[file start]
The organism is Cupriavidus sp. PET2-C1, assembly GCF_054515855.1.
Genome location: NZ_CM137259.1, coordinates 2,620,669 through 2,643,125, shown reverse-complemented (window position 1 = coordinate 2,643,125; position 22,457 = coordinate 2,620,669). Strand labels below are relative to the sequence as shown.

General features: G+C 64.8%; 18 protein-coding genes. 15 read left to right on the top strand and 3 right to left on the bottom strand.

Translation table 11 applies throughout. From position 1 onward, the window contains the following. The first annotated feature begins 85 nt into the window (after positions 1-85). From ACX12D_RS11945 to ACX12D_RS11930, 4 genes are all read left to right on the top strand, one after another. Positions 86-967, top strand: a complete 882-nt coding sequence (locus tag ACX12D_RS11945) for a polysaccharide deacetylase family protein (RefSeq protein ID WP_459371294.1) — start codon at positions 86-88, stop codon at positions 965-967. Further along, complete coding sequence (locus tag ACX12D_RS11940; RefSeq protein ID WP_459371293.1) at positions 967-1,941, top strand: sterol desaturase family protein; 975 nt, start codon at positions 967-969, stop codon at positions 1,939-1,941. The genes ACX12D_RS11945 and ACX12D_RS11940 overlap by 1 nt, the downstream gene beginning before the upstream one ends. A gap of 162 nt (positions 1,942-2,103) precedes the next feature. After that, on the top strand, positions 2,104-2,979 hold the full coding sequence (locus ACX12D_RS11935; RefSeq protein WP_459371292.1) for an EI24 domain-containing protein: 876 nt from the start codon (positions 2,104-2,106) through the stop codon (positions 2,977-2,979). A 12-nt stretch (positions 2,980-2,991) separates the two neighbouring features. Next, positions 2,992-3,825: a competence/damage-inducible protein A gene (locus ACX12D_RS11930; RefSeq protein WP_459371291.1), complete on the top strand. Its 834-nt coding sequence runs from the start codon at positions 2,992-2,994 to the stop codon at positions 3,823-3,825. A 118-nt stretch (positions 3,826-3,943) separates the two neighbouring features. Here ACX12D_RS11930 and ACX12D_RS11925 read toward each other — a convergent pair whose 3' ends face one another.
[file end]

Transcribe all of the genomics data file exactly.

The organism is Cupriavidus sp. PET2-C1, assembly GCF_054515855.1.
Genome location: NZ_CM137259.1, coordinates 2,620,669 through 2,643,125, shown reverse-complemented (window position 1 = coordinate 2,643,125; position 22,457 = coordinate 2,620,669). Strand labels below are relative to the sequence as shown.

General features: G+C 64.8%; 18 protein-coding genes. 15 read left to right on the top strand and 3 right to left on the bottom strand.

Translation table 11 applies throughout. From position 1 onward, the window contains the following. The first annotated feature begins 85 nt into the window (after positions 1-85). From ACX12D_RS11945 to ACX12D_RS11930, 4 genes are all read left to right on the top strand, one after another. Positions 86-967, top strand: a complete 882-nt coding sequence (locus tag ACX12D_RS11945) for a polysaccharide deacetylase family protein (RefSeq protein ID WP_459371294.1) — start codon at positions 86-88, stop codon at positions 965-967. Further along, complete coding sequence (locus tag ACX12D_RS11940; RefSeq protein ID WP_459371293.1) at positions 967-1,941, top strand: sterol desaturase family protein; 975 nt, start codon at positions 967-969, stop codon at positions 1,939-1,941. The genes ACX12D_RS11945 and ACX12D_RS11940 overlap by 1 nt, the downstream gene beginning before the upstream one ends. A gap of 162 nt (positions 1,942-2,103) precedes the next feature. After that, on the top strand, positions 2,104-2,979 hold the full coding sequence (locus ACX12D_RS11935; RefSeq protein WP_459371292.1) for an EI24 domain-containing protein: 876 nt from the start codon (positions 2,104-2,106) through the stop codon (positions 2,977-2,979). A 12-nt stretch (positions 2,980-2,991) separates the two neighbouring features. Next, positions 2,992-3,825: a competence/damage-inducible protein A gene (locus ACX12D_RS11930; RefSeq protein WP_459371291.1), complete on the top strand. Its 834-nt coding sequence runs from the start codon at positions 2,992-2,994 to the stop codon at positions 3,823-3,825. A 118-nt stretch (positions 3,826-3,943) separates the two neighbouring features. Here ACX12D_RS11930 and ACX12D_RS11925 read toward each other — a convergent pair whose 3' ends face one another.